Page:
Every “intro to raised beds” article mentions that they can be made of many materials, including brick, but there’s not much online about how to actually build them. Every tutorial I’ve found starts with “pour a 12” concrete footer.” I don’t want to pour concrete into my garden, I just want a durable raised bed that matches the brick work in my house! I live in a mild temperate climate with an official frost depth of 12”.
Would it work to build a foot-high brick wall over a footing of gravel? Or should I give up and accept replacing my garden beds every 4 years?
I've built block walls by digging a trench one course deep,compacting the soil in the trench, and building atop of that. Level the first course with gravel,sand,or stone.
No settling,over 10 years.
Your gravel filled trench should be fine, though a single layer thick wall might be unstable.
The bricks with the holes in them could be stabilized by driving rebar through them.
You could make a brick footing, it's just more expensive and a lot more work.
The point of a footing is to have something solid that extends down below the frost line so that frost heave doesn't break your wall. Concrete is used mostly because it is (relatively)cheap, reliable, simple, conforms to the surface below it, and forms a single, monolithic, footing.
My opinions are barely worth the paper they are written on here, but hopefully they can spark some new ideas, or at least a different train of thought
With an 8b zone, I doubt you'll have many issues with frost heaving. The reason for most footings are to support the weight of a structure, but with 1' high walls, no floors, ceiling, furniture, etc you'll be more than fine. I'd be more concerned about lateral pressure forcing the bricks outward. Something like William mentioned with the rebar should do just fine. Other options might be some kind of lateral strap around the structure (like a cable or steel strap), a thicker wall, or some kind of deadman device.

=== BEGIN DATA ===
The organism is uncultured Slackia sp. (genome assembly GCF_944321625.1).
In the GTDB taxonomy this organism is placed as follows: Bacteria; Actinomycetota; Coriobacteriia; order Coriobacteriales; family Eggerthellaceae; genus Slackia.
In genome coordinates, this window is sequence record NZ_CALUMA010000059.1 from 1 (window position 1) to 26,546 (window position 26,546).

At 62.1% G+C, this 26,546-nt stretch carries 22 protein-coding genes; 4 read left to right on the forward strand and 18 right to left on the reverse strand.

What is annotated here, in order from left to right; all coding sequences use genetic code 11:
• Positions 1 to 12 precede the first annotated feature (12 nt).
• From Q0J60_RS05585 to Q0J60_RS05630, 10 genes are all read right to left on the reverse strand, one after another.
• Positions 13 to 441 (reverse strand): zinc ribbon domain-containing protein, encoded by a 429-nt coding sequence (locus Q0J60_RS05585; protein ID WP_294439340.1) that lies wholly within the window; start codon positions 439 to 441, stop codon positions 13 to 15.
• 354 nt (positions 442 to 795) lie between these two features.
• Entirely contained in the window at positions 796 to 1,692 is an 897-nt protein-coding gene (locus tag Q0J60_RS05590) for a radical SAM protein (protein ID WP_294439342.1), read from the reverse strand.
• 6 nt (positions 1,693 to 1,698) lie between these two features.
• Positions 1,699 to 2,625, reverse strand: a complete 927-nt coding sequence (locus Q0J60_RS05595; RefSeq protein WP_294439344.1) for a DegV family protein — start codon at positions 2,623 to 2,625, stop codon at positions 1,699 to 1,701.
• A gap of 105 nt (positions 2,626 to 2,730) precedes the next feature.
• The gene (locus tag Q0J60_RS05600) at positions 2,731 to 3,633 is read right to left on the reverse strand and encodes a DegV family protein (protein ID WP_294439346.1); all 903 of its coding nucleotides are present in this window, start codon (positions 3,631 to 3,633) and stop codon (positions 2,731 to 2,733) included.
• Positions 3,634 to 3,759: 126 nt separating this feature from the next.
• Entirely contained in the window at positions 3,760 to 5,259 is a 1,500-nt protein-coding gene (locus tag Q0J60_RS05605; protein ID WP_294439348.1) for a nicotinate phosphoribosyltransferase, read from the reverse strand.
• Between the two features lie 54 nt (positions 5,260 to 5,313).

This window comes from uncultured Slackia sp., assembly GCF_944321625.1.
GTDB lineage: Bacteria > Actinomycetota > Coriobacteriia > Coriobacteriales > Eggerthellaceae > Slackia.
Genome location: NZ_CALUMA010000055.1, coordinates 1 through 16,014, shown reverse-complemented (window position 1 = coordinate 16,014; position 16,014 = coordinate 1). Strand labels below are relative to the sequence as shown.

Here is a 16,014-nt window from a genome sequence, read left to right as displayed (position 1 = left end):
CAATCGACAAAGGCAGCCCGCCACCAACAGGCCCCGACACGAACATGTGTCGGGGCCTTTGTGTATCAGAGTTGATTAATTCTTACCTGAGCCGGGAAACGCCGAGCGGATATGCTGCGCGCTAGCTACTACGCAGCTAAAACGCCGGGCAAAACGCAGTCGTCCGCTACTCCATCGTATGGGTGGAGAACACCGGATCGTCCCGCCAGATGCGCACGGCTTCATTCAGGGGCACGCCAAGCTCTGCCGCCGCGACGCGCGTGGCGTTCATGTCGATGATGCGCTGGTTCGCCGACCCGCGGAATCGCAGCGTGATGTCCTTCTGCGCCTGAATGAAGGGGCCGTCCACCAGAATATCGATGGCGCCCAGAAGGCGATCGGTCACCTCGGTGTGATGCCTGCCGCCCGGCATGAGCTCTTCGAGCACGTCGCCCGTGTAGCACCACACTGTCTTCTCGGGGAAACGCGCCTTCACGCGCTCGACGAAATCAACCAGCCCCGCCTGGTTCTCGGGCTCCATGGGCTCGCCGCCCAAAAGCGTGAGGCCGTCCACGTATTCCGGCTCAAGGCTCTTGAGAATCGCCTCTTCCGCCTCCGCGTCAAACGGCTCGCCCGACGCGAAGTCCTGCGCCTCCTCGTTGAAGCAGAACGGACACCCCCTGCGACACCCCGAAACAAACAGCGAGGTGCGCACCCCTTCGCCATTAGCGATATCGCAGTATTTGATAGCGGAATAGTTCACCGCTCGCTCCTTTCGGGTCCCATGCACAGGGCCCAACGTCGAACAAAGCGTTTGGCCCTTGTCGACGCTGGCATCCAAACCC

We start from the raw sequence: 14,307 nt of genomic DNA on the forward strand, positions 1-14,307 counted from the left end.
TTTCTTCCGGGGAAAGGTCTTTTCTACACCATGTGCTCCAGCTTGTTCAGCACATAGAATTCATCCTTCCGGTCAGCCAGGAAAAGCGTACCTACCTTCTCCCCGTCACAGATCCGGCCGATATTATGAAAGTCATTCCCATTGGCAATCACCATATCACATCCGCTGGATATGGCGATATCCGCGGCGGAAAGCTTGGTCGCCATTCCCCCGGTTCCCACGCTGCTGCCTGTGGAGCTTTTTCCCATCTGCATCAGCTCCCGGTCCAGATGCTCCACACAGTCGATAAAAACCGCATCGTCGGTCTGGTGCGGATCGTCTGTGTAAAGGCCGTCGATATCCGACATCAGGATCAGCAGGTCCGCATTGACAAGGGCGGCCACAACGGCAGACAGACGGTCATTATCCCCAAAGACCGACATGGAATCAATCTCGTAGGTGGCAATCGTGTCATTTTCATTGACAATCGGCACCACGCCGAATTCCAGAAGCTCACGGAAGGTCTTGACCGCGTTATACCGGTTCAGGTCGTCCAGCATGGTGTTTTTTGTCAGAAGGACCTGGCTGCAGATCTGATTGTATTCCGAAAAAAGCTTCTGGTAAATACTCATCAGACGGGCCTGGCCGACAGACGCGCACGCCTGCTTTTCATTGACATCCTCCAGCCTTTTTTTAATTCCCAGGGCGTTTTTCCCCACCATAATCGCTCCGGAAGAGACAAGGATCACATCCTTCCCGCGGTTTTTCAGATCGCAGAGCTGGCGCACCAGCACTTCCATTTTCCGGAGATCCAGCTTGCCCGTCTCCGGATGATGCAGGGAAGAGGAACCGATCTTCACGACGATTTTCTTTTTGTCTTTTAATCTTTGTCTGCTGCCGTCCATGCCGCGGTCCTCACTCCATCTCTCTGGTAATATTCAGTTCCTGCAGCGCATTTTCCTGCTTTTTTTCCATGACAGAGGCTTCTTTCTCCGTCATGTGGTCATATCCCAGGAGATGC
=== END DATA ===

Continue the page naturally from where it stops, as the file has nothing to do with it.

All in all I wouldn't worry much — this isn't a structure you're gonna sleep in. If it collapses, it's not going to hurt anyone.
Whatever you decide I'd recommend a self-watering wicking bed system for your raised bed. In Australia the days get very hot in summer and whilst my regular garden bed is completely barren my wicking bed containers have thrived all summer.
It would mean the real structure is just a thick piece of plastic holding everything together, with brick or wood plants being a frame for it to cling on to.
In my opinion, if your raised beds are only going to be 1' high then you don't really need any retention. A simple berm or mound should do the trick. Going to the trouble of digging any type of footing for a 1' tall retaining wall seems like a lot of wasted energy.
My personal aesthetic is much more loose so in my gardens a lot of the edging is accomplished by rip rap or logs from the woods. Either that or no edging at all. Is there a reason other than aesthetics which drives you towards a brick retaining wall?
As mentioned we do not have a problem with frost heave in the maritime area at lower elevations. You can make a foundation by digging the soil out and leveling the subsoil and lay the first layer of cement blocks on their side. If you chose to make the wicking bed mentioned above [these work very well for me] dig the whole bed area to the same level then after placing the foundation blocks put down a liner that extends over the foundation blocks. This will give you depression to place 3 inch diameter perforated drain in. They come in 10 foot lengths so to make a 4 foot bed buy one length plus 2 elbows. Cut it in half and then a little more than a foot off of each one to make the riser to add water. place the wall on top of the liner so that excess water can drain out under the bottom of the wall. Fill around the drain tile with sandy gravely subsoil that will be filled with water them put the good soil to the top of the bed. Fill the tubes with water and put a water bottle in the riser with a stick in the lid as a flag when the water level drops too low. The whole soil column needs to be damp to maintain the wicking action so if the soil dries out water from the top again to restart it.